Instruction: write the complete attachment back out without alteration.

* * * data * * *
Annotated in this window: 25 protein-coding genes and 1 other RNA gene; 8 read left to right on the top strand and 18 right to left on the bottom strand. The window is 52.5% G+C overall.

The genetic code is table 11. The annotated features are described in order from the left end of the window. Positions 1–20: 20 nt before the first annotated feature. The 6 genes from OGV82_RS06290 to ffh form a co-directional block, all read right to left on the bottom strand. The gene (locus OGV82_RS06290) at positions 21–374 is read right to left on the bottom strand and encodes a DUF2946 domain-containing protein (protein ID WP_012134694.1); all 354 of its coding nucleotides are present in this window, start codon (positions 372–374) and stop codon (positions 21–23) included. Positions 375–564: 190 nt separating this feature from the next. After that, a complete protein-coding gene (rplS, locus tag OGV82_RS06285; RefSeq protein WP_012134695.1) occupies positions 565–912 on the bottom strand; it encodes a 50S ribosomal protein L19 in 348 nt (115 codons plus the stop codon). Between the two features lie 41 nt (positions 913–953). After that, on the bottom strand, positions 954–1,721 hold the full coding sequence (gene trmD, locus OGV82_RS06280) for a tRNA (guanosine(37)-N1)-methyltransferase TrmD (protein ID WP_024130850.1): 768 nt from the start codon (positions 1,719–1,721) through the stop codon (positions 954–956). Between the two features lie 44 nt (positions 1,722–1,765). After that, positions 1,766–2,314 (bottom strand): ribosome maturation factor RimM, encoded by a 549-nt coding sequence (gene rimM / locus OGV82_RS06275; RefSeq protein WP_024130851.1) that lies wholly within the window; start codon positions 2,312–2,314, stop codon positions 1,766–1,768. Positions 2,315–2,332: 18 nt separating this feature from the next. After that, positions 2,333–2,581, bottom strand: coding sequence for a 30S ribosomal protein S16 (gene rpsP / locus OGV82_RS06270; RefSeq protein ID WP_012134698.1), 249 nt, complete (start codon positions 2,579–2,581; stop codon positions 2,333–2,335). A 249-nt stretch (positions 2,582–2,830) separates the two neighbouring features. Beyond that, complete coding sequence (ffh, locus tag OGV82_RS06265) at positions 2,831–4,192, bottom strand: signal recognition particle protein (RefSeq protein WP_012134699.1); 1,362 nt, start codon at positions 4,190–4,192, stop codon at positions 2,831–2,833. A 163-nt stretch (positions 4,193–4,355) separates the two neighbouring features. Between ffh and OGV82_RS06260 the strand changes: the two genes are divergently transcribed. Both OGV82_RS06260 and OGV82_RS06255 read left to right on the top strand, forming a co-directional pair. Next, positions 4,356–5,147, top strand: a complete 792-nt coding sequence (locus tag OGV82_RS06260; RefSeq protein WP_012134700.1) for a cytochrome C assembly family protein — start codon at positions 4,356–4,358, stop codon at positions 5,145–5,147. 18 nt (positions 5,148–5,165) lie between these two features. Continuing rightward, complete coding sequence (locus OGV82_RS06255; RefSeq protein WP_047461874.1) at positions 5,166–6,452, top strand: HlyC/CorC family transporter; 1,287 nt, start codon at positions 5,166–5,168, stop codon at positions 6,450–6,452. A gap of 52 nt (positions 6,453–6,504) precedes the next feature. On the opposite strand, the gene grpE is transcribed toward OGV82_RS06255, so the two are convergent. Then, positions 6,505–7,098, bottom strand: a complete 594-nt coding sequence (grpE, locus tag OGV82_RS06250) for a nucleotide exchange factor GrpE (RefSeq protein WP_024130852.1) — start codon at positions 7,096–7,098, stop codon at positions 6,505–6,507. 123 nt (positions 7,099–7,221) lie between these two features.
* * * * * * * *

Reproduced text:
Annotated in this window: 25 protein-coding genes and 1 other RNA gene; 8 read left to right on the top strand and 18 right to left on the bottom strand. The window is 52.5% G+C overall.

The genetic code is table 11. The annotated features are described in order from the left end of the window. Positions 1–20: 20 nt before the first annotated feature. The 6 genes from OGV82_RS06290 to ffh form a co-directional block, all read right to left on the bottom strand. The gene (locus OGV82_RS06290) at positions 21–374 is read right to left on the bottom strand and encodes a DUF2946 domain-containing protein (protein ID WP_012134694.1); all 354 of its coding nucleotides are present in this window, start codon (positions 372–374) and stop codon (positions 21–23) included. Positions 375–564: 190 nt separating this feature from the next. After that, a complete protein-coding gene (rplS, locus tag OGV82_RS06285; RefSeq protein WP_012134695.1) occupies positions 565–912 on the bottom strand; it encodes a 50S ribosomal protein L19 in 348 nt (115 codons plus the stop codon). Between the two features lie 41 nt (positions 913–953). After that, on the bottom strand, positions 954–1,721 hold the full coding sequence (gene trmD, locus OGV82_RS06280) for a tRNA (guanosine(37)-N1)-methyltransferase TrmD (protein ID WP_024130850.1): 768 nt from the start codon (positions 1,719–1,721) through the stop codon (positions 954–956). Between the two features lie 44 nt (positions 1,722–1,765). After that, positions 1,766–2,314 (bottom strand): ribosome maturation factor RimM, encoded by a 549-nt coding sequence (gene rimM / locus OGV82_RS06275; RefSeq protein WP_024130851.1) that lies wholly within the window; start codon positions 2,312–2,314, stop codon positions 1,766–1,768. Positions 2,315–2,332: 18 nt separating this feature from the next. After that, positions 2,333–2,581, bottom strand: coding sequence for a 30S ribosomal protein S16 (gene rpsP / locus OGV82_RS06270; RefSeq protein ID WP_012134698.1), 249 nt, complete (start codon positions 2,579–2,581; stop codon positions 2,333–2,335). A 249-nt stretch (positions 2,582–2,830) separates the two neighbouring features. Beyond that, complete coding sequence (ffh, locus tag OGV82_RS06265) at positions 2,831–4,192, bottom strand: signal recognition particle protein (RefSeq protein WP_012134699.1); 1,362 nt, start codon at positions 4,190–4,192, stop codon at positions 2,831–2,833. A 163-nt stretch (positions 4,193–4,355) separates the two neighbouring features. Between ffh and OGV82_RS06260 the strand changes: the two genes are divergently transcribed. Both OGV82_RS06260 and OGV82_RS06255 read left to right on the top strand, forming a co-directional pair. Next, positions 4,356–5,147, top strand: a complete 792-nt coding sequence (locus tag OGV82_RS06260; RefSeq protein WP_012134700.1) for a cytochrome C assembly family protein — start codon at positions 4,356–4,358, stop codon at positions 5,145–5,147. 18 nt (positions 5,148–5,165) lie between these two features. Continuing rightward, complete coding sequence (locus OGV82_RS06255; RefSeq protein WP_047461874.1) at positions 5,166–6,452, top strand: HlyC/CorC family transporter; 1,287 nt, start codon at positions 5,166–5,168, stop codon at positions 6,450–6,452. A gap of 52 nt (positions 6,453–6,504) precedes the next feature. On the opposite strand, the gene grpE is transcribed toward OGV82_RS06255, so the two are convergent. Then, positions 6,505–7,098, bottom strand: a complete 594-nt coding sequence (grpE, locus tag OGV82_RS06250) for a nucleotide exchange factor GrpE (RefSeq protein WP_024130852.1) — start codon at positions 7,096–7,098, stop codon at positions 6,505–6,507. 123 nt (positions 7,099–7,221) lie between these two features.